How Did Marie Curie Take Notes? - Senstone

How Did Marie Curie Take Notes?

11 Apr, 2024

Marie Curie’s note-taking technique involved keeping separate journals for research and personal matters. Her lab notes are the most dangerous piece of writing in the world: due to continued exposure to radium and polonium, the paper will stay too radioactive to handle for the next 2,000 years.


On the flip side, the reckless experiments allowed her to win two Nobel Prizes in the span of eight years.

Marie Curie: Note Taking Gone Nuclear


Marie Curie was a very private person, and most of what we know about her life and note taking we owe to a biography written by her daughter Ève Curie. It’s titled “Madame Curie” and makes for a great read.


As for Curie’s note-taking habits, there are several things we know for sure.


First of all, Marie Curie kept her work notes separate from the personal journal, and her personal journal from the journal on her daughters’ development. This allowed her to focus on one thing at a time. Three journals allowed for three perspectives.


Curie would always write in a thick notebook and draw plenty of sketches (just like Thomas Edison). Interestingly, her physics notes were structured like a diary, or a school copybook. Each note was preceded by date. She numbered pages by hand.




(As radioactive as they are, some of Marie Curie’s notes have been digitized. You can find them here.)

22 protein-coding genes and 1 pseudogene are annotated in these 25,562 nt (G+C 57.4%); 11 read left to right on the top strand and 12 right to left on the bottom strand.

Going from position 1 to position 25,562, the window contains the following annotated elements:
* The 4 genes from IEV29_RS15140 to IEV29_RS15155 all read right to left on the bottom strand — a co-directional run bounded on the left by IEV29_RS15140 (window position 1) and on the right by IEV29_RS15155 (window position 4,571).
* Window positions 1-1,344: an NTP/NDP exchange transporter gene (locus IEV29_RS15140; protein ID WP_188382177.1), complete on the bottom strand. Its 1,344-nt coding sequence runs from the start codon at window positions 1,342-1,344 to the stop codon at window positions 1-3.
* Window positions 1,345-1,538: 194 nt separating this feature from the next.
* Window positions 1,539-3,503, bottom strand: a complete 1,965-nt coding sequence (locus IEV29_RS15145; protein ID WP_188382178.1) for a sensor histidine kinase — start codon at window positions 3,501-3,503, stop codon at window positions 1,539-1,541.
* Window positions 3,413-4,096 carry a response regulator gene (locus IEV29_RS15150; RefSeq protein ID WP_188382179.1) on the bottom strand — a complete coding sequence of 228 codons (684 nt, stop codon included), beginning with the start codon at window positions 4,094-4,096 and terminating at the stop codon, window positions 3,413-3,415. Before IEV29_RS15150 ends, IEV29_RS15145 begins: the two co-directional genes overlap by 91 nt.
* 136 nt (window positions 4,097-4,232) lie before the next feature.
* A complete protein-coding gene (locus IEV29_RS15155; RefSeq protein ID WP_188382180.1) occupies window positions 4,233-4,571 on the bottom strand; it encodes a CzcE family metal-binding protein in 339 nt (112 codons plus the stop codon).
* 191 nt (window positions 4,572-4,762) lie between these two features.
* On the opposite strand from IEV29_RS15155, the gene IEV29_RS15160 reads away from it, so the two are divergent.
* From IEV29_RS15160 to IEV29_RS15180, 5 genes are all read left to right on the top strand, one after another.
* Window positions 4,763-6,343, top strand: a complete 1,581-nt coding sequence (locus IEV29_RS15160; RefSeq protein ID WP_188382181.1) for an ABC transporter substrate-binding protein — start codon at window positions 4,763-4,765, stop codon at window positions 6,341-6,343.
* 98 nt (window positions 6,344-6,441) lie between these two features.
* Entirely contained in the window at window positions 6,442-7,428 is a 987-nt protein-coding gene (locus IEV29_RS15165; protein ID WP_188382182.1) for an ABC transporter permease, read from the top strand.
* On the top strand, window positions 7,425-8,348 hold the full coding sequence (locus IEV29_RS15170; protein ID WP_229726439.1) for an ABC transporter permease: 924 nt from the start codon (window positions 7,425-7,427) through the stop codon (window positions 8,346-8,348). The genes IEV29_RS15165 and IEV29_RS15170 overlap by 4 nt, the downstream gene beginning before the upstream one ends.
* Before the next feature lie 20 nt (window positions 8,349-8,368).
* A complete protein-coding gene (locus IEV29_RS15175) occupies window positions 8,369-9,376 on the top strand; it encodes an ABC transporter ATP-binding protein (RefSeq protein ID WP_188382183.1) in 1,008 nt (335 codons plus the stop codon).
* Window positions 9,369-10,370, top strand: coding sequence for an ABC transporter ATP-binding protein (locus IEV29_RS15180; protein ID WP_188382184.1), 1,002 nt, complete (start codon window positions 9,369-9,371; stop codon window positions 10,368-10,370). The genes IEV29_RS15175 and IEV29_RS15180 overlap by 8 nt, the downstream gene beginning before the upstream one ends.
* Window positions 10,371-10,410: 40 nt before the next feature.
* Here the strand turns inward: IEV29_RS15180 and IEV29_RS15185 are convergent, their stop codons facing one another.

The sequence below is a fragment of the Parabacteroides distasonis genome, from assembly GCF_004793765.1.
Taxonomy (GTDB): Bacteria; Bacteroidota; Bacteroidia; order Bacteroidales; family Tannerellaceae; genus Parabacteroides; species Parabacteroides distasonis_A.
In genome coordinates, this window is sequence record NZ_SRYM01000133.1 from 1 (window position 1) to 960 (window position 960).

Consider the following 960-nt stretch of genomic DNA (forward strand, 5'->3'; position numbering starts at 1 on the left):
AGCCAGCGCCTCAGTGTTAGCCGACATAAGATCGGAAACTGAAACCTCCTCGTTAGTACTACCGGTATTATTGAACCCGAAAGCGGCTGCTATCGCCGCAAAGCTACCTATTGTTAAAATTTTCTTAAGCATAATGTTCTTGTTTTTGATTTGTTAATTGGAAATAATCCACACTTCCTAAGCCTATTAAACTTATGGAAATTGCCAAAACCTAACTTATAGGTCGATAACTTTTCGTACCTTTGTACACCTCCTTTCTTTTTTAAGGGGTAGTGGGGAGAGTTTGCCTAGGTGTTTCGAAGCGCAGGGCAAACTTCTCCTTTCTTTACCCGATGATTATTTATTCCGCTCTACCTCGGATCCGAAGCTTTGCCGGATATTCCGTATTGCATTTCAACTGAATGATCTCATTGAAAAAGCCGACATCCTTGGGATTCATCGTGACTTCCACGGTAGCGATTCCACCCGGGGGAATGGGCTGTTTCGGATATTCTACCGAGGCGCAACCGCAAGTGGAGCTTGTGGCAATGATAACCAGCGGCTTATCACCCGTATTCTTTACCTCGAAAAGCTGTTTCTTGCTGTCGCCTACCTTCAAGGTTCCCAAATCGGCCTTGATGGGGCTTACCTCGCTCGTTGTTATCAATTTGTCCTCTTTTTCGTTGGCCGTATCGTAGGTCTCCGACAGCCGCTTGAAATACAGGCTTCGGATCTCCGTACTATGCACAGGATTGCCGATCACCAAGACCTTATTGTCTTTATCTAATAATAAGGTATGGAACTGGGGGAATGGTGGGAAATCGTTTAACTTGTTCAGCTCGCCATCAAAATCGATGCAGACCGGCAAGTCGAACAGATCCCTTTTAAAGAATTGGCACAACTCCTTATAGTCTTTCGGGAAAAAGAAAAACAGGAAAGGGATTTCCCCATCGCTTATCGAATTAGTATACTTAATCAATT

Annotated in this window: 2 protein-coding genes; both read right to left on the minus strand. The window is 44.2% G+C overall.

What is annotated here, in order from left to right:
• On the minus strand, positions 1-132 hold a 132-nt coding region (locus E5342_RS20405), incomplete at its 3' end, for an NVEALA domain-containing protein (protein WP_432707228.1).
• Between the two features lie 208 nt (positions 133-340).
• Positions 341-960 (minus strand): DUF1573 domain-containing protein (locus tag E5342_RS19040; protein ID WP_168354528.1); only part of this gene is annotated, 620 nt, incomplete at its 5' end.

Secondly, Marie Curie would use journaling as a method of self-reflection. When her husband Pierre died, she started a new diary, describing her mourning in a detached manner. According to Ève Curie, it helped her mother process the tragic event and stay productive at the laboratory.


Marie Curie’s routine was so strict she did not let herself rest unless said break had been scheduled beforehand. Judging from the way she talks about her journals, it is highly likely the note taking time was scheduled as well.

The Power of Genius


One thing that stands out about Marie Curie as a person is her ability to maintain laser focus. When she was a teenager, her siblings would challenge each other to distract Curie from her books. It never worked. Sometimes she would admit she didn’t hear the family talking to her.


When Curie moved to France to study physics and mathematics, she was so poor she had to ration her food. Again, she did not let the physical hardships distract her from pursuing science.


And through it all, she would keep a journal.


Dedication, unwavering focus, and firmly separating work from personal life: these are the main lessons we can learn from Marie Curie’s note-taking techniques and productivity secrets. And as long as we do not carry radioactive material in our pockets like Curie did, we should be fine.


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